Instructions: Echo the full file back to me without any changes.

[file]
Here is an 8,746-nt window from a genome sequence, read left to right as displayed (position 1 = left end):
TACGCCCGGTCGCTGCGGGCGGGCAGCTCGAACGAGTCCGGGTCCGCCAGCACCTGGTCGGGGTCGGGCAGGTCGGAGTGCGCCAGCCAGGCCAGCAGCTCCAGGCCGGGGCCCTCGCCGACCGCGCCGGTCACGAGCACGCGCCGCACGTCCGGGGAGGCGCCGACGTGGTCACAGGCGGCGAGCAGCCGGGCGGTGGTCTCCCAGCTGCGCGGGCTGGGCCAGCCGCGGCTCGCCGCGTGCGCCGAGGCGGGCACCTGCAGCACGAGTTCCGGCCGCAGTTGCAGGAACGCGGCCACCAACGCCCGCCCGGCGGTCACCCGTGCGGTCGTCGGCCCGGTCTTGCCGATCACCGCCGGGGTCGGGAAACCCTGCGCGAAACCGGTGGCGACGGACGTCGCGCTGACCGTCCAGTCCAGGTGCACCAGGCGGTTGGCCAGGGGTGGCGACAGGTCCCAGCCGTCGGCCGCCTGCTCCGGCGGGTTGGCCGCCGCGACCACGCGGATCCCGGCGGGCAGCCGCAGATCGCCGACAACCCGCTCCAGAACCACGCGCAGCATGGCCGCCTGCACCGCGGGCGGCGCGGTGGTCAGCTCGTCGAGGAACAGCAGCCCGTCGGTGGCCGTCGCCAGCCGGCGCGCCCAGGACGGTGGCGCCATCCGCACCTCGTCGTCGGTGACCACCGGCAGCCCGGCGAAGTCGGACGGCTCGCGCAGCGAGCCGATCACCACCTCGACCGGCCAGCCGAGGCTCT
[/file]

Here is an 8,746-nt window from a genome sequence, read left to right as displayed (position 1 = left end):
TACGCCCGGTCGCTGCGGGCGGGCAGCTCGAACGAGTCCGGGTCCGCCAGCACCTGGTCGGGGTCGGGCAGGTCGGAGTGCGCCAGCCAGGCCAGCAGCTCCAGGCCGGGGCCCTCGCCGACCGCGCCGGTCACGAGCACGCGCCGCACGTCCGGGGAGGCGCCGACGTGGTCACAGGCGGCGAGCAGCCGGGCGGTGGTCTCCCAGCTGCGCGGGCTGGGCCAGCCGCGGCTCGCCGCGTGCGCCGAGGCGGGCACCTGCAGCACGAGTTCCGGCCGCAGTTGCAGGAACGCGGCCACCAACGCCCGCCCGGCGGTCACCCGTGCGGTCGTCGGCCCGGTCTTGCCGATCACCGCCGGGGTCGGGAAACCCTGCGCGAAACCGGTGGCGACGGACGTCGCGCTGACCGTCCAGTCCAGGTGCACCAGGCGGTTGGCCAGGGGTGGCGACAGGTCCCAGCCGTCGGCCGCCTGCTCCGGCGGGTTGGCCGCCGCGACCACGCGGATCCCGGCGGGCAGCCGCAGATCGCCGACAACCCGCTCCAGAACCACGCGCAGCATGGCCGCCTGCACCGCGGGCGGCGCGGTGGTCAGCTCGTCGAGGAACAGCAGCCCGTCGGTGGCCGTCGCCAGCCGGCGCGCCCAGGACGGTGGCGCCATCCGCACCTCGTCGTCGGTGACCACCGGCAGCCCGGCGAAGTCGGACGGCTCGCGCAGCGAGCCGATCACCACCTCGACCGGCCAGCCGAGGCTCT